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A bill to end a de-facto moratorium on the death penalty in North Carolina was filed earlier this month in the North Carolina General Assembly.
Sen. Thom Goolsby, (R-New Hanover) filed legislation to re-start the death penalty in North Carolina. His goal is “to ensure justice for more than 100 North Carolina families whose loved ones’ lives were brutally taken.”
Despite having 152 inmates on death row, the state hasn’t conducted an execution since 2006. This has been a result of legal challenges that resulted in a de-facto moratorium on the death penalty.
“We have a moral obligation to ensure death-row criminals convicted of the most heinous crimes imaginable finally face justice,” Goolsby said. “Victims’ families have suffered for far too long. It’s time to stop the legal wrangling and bring them the peace and closure they deserve.”
Senate Bill 306 would reverse the Racial Justice Act enacted in 2009.
Local attorney James Payne recently spoke out about the issue.
“The movement to repeal the Racial Justice Act sends the message that racial discrimination is acceptable in the North Carolina justice system,” Payne said. “The public posture that the RJA is an ‘end run’ around the execution of death row inmates unfortunately masks the true object of the act: to spare the lives of those who suffered from discrimination in the very trial that placed them on death row.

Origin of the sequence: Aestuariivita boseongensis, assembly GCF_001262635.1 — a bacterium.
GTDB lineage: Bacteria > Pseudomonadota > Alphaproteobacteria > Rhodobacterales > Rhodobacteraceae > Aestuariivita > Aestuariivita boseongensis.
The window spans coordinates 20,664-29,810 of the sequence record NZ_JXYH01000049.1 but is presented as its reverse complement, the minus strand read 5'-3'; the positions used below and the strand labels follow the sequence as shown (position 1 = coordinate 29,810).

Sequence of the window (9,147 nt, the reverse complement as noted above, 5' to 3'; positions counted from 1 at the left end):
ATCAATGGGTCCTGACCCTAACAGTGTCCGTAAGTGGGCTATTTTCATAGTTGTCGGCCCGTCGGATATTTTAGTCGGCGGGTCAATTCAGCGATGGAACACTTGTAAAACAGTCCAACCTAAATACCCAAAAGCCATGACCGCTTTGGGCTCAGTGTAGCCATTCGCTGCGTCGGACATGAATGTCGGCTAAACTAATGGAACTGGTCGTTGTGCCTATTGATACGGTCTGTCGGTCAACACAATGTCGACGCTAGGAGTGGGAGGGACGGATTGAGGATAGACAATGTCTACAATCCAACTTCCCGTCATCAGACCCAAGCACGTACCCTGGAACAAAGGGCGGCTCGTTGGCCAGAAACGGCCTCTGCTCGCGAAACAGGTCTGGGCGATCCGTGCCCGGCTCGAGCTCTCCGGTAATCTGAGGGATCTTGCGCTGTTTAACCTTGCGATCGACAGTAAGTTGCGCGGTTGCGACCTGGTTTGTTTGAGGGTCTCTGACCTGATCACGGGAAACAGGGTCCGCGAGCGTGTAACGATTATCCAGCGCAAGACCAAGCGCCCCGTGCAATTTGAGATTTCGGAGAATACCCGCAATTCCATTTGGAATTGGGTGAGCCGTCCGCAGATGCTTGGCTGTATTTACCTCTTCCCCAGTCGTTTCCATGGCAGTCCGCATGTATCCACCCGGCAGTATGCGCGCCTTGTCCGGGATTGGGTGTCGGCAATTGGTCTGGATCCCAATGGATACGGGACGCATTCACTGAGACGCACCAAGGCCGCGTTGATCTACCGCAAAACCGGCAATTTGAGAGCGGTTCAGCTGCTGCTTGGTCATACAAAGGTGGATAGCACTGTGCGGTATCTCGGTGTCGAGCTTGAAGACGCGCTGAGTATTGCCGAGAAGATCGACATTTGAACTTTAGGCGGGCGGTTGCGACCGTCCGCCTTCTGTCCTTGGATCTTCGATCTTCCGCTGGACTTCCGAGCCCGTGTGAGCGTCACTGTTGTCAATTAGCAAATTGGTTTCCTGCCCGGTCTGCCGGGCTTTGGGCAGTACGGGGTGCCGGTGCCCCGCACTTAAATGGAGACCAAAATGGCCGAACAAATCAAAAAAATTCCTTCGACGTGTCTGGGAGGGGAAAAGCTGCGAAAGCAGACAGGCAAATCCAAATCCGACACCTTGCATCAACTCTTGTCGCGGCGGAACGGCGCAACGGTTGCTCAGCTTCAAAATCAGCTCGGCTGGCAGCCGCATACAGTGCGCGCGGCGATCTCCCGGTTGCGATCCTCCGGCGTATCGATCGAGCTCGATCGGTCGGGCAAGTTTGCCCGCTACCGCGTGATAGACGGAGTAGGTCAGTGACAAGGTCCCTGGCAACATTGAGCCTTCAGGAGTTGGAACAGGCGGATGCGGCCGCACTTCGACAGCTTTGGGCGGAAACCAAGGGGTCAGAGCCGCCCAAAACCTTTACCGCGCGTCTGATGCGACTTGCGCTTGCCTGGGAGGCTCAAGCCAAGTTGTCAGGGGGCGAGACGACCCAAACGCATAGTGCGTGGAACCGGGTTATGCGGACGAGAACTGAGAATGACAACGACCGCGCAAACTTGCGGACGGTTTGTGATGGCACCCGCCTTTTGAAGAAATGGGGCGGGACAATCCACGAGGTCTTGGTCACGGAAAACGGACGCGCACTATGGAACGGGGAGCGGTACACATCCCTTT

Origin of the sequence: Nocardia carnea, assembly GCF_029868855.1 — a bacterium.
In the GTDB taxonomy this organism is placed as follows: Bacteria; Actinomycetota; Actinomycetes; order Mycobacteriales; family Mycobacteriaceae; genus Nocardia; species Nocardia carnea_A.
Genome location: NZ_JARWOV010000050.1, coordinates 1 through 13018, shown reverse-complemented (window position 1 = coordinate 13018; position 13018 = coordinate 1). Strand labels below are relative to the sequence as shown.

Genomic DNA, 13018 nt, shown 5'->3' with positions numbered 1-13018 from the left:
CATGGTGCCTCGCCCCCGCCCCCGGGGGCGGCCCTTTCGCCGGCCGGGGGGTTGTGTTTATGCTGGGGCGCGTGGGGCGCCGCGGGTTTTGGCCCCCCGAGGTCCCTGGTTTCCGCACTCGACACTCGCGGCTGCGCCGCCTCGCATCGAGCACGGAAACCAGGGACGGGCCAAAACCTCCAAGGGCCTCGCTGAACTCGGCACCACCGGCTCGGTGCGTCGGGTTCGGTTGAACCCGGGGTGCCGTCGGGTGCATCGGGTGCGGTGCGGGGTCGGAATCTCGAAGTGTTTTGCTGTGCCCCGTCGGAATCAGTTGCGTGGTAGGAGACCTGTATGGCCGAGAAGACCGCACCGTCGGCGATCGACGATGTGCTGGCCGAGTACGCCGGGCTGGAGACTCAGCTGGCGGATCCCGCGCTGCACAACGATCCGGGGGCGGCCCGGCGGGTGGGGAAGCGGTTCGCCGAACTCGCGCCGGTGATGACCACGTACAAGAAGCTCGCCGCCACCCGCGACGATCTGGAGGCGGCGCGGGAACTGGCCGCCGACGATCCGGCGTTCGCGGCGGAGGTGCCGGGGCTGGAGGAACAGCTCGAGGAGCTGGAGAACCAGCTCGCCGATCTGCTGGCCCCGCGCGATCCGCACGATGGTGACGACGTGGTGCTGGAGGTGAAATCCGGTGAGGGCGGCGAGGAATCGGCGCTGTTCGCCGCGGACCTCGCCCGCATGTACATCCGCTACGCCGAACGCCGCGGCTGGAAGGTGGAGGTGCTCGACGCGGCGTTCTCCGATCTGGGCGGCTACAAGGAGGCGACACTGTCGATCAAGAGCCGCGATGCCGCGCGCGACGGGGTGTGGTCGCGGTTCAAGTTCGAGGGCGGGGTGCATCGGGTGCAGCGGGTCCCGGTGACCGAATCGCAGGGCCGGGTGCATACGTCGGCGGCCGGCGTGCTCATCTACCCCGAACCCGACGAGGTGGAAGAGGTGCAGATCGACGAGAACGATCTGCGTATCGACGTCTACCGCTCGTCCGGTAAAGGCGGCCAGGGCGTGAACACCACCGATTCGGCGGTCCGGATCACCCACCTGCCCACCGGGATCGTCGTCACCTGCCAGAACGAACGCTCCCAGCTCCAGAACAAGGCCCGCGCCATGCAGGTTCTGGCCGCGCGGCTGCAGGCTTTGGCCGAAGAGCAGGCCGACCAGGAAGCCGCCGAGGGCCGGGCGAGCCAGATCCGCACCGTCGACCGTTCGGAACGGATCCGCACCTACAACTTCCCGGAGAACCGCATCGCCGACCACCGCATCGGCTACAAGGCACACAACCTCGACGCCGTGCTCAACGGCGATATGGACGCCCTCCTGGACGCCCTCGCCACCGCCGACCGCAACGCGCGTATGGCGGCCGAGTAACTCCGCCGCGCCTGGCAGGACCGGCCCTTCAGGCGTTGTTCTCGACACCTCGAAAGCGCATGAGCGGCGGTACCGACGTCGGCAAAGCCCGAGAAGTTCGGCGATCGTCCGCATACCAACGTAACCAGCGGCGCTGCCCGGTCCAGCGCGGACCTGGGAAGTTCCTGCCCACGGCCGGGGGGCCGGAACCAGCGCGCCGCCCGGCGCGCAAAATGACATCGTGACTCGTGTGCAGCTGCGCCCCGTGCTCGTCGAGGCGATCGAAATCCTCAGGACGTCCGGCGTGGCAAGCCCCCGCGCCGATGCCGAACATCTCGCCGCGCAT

“The purpose…is to take those convicted murderers on death row who arrived there as a result of discrimination in their trial and place them in prison for the rest of their natural lives (life without the possibility of parole).”
According to statistics Payne compiled, in 2012 in North Carolina no jury sentenced anyone to death, there have been no executions in six years and murder rates are declining.
“Repealing the RJA ‘short cuts’ justice. When we ‘short cut’ justice, we all lose,” Payne said.
The last capital murder conviction in Brunswick County was in 2006, when a jury sentenced Darrell Wayne Maness to death in the killing of Boiling Spring Lakes police officer Mitch Prince.
Maness, now 27, has been on death row in Central Prison in Raleigh since April 4, 2006, the day of his conviction in a Brunswick County courtroom.
The last person to be executed in the state by lethal injection was Samuel Russell Flippen on Aug. 18, 2006. He was convicted of killing 2-year-old Britnie Hutton. Flippen was the 43rd person executed in the state since the death penalty was adopted in 1977.
To view Senate Bill 306 visit www.ncleg.net/Sessions/2013/Bills/Senate/PDF/S306v1.pdf.
For more on Payne’s reaction visit http://jamespaynelaw.com.
Rachel Johnson is a staff writer at The Brunswick Beacon. Reach her at 754-6890 or firstname.lastname@example.org.